In all, there were 16 different PCBs made by SCELBI for the 8H and 8B computers and associated peripherals. For quite a while, I’ve dreamed of having reproduced the entire set. It’s hard to believe, but at this point, I’m only three PCBs away from having completed that task. For those that are into numbers, that means that I’m over 81% of the way there!

The current status of my reproduction efforts of each of those cards follows.

Main System Cards – working reproductions of all 10 cards types have been completed.

1100 CPU – 8H/8B
1101 Data bus buffer – 8H/8B
1102 Input – 8H/8B
1103 Backplane – 8H
1104 Front Panel – 8H/8B
1105 1K SRAM – 8H
1106 Memory Expansion – 8B
1107 4K SRAM – 8B
1108 Backplane – 8B
1109 PROM – 8B

Peripheral Cards – 3 reproduced, 1 in progress, 2 haven’t been started.

2102 Audio Tape output
2103 Audio Tape read
2104 Teletype interface*

In progress
2105 Keyboard

Not started
2100 Oscilloscope digital**
2101 Oscilloscope analog

* not as high as normal vector boards
** double width vector board

SCELBI 8B with MEA and SCELBAL Video

Saturday, September 19th, 2015

I just put a video demo of the SCELBI 8B with MEA and SCELBAL. Like usual, with my videos, the quality is substandard, but at least you’ll get to see a glimpse what I have working. The truth is creating quality videos is extremely time consuming and I’d rather spend my spare time (and money) on the vintage computers, themselves, rather than movies about them.

podcast feed is on iTunes store under “Mike’s Hobby Pages”
or direct feed at
or direct link to movie at

Likely Changes to Cassette Board BOMs

Tuesday, September 15th, 2015

I posted a preliminary copy of the cassette read and write board BOMs back in this posting.

Further investigation into the problem with the cassette write board reveals that the original SCELBI’s used revision A of the 7493 counter ICs, while I had purchased the original version. There seems to be significant differences in the specs, so I ordered a few 7493As to try. I’m fully expecting that the write board will work fine with the A revision parts, without having to change the capacitor. I have had very few problems with SCELBI designs in the past. I think that the inclusion of 7493As in production boards instead of plain vanilla 7493s was probably intentional, possibly to avoid the problem that I encountered.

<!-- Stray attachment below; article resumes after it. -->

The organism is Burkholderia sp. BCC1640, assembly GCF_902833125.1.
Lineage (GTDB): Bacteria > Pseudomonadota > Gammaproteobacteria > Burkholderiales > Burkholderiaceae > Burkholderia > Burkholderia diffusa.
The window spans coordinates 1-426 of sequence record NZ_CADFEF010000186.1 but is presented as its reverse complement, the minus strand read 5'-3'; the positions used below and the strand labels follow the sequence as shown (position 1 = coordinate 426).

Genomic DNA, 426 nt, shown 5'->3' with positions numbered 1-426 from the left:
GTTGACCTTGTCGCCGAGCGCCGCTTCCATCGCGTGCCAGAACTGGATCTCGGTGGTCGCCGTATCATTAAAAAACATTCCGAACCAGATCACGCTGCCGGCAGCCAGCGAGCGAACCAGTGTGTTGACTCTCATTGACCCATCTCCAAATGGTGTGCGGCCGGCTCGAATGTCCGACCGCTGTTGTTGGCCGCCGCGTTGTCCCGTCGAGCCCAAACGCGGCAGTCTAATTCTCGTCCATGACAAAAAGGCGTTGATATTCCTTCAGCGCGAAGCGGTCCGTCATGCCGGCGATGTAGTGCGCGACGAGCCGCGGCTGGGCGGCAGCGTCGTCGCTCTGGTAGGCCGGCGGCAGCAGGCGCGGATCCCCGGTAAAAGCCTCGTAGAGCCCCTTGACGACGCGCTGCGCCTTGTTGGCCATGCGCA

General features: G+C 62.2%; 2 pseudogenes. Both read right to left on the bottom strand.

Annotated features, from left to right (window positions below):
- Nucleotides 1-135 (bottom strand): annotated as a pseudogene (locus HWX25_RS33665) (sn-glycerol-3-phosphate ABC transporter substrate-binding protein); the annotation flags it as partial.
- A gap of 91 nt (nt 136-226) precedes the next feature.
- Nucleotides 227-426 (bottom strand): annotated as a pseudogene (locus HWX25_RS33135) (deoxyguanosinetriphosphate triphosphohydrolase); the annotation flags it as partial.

The other change that is likely, is do to another image of the schematics that were sent to me. This version of the schematics have parts numbers labeled on the transistors. The image I received wasn’t all that clear, but the PNP types appear to be 2N2907 and the NPN types 2N2222. I doubt that the use of 2N3906 and 2N3904 on my reproduction in their place makes any difference, but I intend on updating the BOM.

SCELBI Cassette PCB Pricing

Monday, September 14th, 2015

I just added two items to my SCELBI PCB price list.

A set of SCELBI cassette interface boards is $50.

A complete set of all 13 boards needed to make up a full, 12K SRAM, 4K PROM, SCELBI 8B, plus cassette and TTY interfaces is available for $475.

8B Front Panels are not ready yet, as I have been focussed on the cassette interface for the past several weeks.

Send an email with your address and and questions for a shipping quote and ordering information.

Using an Apple Powerbook as a Cassette Tape Recorder

Sunday, September 13th, 2015

During my debug of the SCELBI cassette tape interface, I decided I needed to get better visibility to the actual output of the cassette interface. There are a couple of ways to do this. One way was to use a DSO (digital storage oscilloscope) or logic analyzer to capture and analyze the signal. I don’t have either, so I had to resort to a second method. That is to capture the cassette output as an audio clip using an audio recorder and editor on a personal computer. One such application is Audacity, which is a free download.

The only trouble with using a modern personal computer is getting the audio clip into the PC. Apple Powerbooks include a headphone port that includes speaker out and microphone in. Wendell Sander has an Apple 1 site that includes directions on connecting an Apple 1 to an iPod’s headphone port. I did a bit of research and determined that the Powerbook headphone port is basically the same.